Consequently, another CT scan with IV contrast showed diffusely thickened and enhancing jejunal loops (Figure 1A). A dilated jejunal loop up to 4.5 cm filled with bezoar or enterolith (Figure 1B), significantly increased, and surrounding fat streaking were noted, in addition to free fluid in the pelvis and along the left paracolic gutter that had not been noted on the initial CT scan 2 days previously. In view of worsening pain, the new onset of fever, and the new findings on imaging despite IV antibiotics, the authors opted for a diagnostic laparoscopy.
In the operating theatre, the patient was given general anaesthesia, a urinary Foley catheter was inserted, and the patient was placed in the modified lithotomy position. An infraumbilical incision, an open technique to access the abdominal cavity, insufflation, and the insertion of two 5 mm trocars were performed under direct vision in the suprapubic and left lower quadrant area. Sharp lysis of adhesions was done up until reaching the area of inflammation, whereby it was dissected using blunt dissection. A large jejunal diverticula on the mesenteric border measuring approximately 7 cm in diameter was identified, located 40 cm distal to the ligament of Treitz. Further blunt dissection of the diverticula from the jejunal mesentery identified an enterolith (Figure 2A). Furthermore, a jejunal perforation measuring approximately 3 cm was identified (Figure 2B). This was followed by a left paramedian 5 cm incision and placement of Alexis retractor. A small bowel segment was exteriorised and segmental resection with primary side-to-side anastomosis performed, followed by closure of the mesenteric defect (Figure 2C). Running of the small bowel from the ileocaecal valve until reaching the ligament of Treitz, the authors did not identify any other diverticula and no colonic diverticula were identified intra-operatively. Final histopathology studies confirmed the diagnosis of perforated false diverticulum with signs of necrosis and gangrene at the edges of perforation (Figure 2D). The patient’s post-operative course was smooth and the patient was discharged home on Day 4 post-operation.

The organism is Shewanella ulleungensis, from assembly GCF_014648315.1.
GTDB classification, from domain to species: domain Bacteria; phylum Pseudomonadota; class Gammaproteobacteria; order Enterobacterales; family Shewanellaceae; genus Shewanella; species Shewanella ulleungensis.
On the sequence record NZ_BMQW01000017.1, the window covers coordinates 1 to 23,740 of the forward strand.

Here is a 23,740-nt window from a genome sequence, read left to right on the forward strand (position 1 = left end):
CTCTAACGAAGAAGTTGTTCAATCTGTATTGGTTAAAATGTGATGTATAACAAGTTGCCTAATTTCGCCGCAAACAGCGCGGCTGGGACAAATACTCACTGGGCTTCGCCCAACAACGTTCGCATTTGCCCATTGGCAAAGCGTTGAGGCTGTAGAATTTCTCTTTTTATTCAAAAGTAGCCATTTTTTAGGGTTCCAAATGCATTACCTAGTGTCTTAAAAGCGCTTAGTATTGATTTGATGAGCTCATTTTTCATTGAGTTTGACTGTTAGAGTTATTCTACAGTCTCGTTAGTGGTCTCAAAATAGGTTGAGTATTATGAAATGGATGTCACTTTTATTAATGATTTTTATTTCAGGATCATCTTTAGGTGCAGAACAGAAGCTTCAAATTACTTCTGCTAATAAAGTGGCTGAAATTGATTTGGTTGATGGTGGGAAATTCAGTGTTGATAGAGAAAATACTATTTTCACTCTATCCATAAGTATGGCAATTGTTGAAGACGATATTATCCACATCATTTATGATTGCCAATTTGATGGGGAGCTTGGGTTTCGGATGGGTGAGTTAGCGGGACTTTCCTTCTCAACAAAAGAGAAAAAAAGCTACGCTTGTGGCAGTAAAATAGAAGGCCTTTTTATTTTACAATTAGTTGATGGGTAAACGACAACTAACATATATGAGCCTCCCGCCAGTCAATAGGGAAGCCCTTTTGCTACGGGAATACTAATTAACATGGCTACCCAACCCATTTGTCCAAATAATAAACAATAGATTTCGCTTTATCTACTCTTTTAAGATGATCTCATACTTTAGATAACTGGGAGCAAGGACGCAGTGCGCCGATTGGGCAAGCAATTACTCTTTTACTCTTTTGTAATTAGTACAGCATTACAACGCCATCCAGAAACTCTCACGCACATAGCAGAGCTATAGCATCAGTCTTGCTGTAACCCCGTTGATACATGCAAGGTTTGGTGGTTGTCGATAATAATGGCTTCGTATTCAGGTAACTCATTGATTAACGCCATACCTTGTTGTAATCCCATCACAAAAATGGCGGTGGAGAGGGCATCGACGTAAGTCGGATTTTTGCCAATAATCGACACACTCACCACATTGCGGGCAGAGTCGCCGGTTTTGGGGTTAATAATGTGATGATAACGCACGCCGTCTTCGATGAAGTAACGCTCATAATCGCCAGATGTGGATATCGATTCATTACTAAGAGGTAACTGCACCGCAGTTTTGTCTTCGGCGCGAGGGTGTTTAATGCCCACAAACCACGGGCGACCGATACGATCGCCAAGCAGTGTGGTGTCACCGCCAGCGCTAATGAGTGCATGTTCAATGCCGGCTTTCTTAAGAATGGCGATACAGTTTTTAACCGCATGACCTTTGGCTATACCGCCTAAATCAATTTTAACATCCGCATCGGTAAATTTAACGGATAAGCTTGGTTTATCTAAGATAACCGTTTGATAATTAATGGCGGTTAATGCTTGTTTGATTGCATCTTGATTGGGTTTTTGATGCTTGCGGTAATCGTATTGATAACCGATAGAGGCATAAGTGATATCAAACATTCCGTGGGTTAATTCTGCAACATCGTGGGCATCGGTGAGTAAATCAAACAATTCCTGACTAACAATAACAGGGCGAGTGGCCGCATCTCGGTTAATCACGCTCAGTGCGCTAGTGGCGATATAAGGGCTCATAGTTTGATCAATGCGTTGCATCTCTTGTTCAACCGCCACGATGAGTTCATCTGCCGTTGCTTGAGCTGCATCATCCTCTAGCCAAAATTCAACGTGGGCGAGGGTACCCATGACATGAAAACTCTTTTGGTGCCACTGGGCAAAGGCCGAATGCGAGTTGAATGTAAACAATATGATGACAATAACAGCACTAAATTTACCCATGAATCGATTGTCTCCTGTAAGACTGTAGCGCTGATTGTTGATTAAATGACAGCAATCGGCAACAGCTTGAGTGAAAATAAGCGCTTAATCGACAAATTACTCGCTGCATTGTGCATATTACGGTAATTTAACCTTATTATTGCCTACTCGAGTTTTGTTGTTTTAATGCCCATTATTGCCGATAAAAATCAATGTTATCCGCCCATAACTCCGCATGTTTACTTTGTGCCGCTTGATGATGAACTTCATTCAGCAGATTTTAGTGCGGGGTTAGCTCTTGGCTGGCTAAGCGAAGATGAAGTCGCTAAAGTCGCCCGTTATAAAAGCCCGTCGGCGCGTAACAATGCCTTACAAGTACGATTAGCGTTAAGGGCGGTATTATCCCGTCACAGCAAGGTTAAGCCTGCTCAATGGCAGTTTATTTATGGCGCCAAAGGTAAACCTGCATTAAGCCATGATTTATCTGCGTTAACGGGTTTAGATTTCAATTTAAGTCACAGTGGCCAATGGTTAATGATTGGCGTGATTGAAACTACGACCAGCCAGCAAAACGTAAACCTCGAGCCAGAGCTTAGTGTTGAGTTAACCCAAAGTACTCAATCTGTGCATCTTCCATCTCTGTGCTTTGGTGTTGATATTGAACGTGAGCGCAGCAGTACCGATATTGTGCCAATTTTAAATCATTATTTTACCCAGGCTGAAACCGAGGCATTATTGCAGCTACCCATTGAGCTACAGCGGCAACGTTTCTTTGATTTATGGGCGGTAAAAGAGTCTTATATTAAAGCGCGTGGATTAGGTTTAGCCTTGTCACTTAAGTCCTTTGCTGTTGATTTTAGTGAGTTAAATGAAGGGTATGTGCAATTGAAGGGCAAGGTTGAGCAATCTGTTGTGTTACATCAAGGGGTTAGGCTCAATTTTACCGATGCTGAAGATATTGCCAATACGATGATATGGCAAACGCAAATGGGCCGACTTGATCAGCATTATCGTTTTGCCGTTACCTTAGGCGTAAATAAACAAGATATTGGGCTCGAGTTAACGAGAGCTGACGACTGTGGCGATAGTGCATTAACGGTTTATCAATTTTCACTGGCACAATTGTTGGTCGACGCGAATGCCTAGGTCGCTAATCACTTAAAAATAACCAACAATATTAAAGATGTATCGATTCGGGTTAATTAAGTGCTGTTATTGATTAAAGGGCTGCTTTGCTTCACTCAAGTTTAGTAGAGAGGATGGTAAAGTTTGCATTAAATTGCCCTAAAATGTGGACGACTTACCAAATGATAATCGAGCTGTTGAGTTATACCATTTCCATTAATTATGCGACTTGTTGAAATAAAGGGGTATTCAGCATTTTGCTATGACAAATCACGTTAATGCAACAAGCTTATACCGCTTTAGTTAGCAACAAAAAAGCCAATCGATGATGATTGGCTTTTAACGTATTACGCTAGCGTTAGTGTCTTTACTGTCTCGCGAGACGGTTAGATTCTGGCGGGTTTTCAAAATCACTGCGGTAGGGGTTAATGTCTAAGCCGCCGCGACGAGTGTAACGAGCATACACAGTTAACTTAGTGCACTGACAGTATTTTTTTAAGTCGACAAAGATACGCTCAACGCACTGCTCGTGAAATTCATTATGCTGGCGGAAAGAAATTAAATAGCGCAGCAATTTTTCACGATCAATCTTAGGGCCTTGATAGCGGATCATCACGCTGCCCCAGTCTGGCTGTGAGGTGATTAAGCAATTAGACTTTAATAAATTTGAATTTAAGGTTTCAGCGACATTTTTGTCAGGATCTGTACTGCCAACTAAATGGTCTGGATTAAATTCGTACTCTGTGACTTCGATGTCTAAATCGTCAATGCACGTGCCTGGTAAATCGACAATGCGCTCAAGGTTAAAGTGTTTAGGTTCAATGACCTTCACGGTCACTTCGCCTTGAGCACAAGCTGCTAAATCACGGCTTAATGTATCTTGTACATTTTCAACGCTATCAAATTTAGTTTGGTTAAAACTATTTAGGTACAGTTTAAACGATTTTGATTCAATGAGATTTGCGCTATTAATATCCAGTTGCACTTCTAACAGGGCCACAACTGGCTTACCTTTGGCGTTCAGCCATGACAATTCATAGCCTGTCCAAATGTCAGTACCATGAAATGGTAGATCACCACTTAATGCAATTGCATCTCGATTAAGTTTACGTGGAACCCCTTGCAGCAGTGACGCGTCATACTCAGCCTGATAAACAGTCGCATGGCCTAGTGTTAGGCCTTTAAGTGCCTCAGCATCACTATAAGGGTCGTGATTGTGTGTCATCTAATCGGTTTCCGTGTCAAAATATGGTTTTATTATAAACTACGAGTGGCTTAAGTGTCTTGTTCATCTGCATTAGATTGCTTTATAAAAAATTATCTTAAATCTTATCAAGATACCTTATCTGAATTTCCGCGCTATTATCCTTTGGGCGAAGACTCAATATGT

Small bowel diverticulosis was first reported by Sommering in 1794.6 Its aetiology is thought to be related to a combination of intestinal dyskinesia and abnormal peristalsis, causing high segmental intraluminal pressures.7 In fact, the current hypothesis focuses on abnormalities in the smooth muscle or myenteric plexus. Having said this, microscopic evaluation of jejunal specimens with diverticulosis has shown that there are three different abnormalities: fibrosis and decreased numbers of normal muscle cells, fibrosis and degenerated smooth muscle cells, and neuronal and axonal degeneration.8 The presence of any of the above-mentioned abnormalities will consequently lead to distorted smooth muscle contractions of the affected small bowel, generating areas of increased intraluminal pressure, which in turn will lead to herniation of the bowel mucosa and submucosa through the weakest point in the bowel wall, the mesenteric border at the site of entry of the vasa recta, leading to the formation of small bowel diverticula.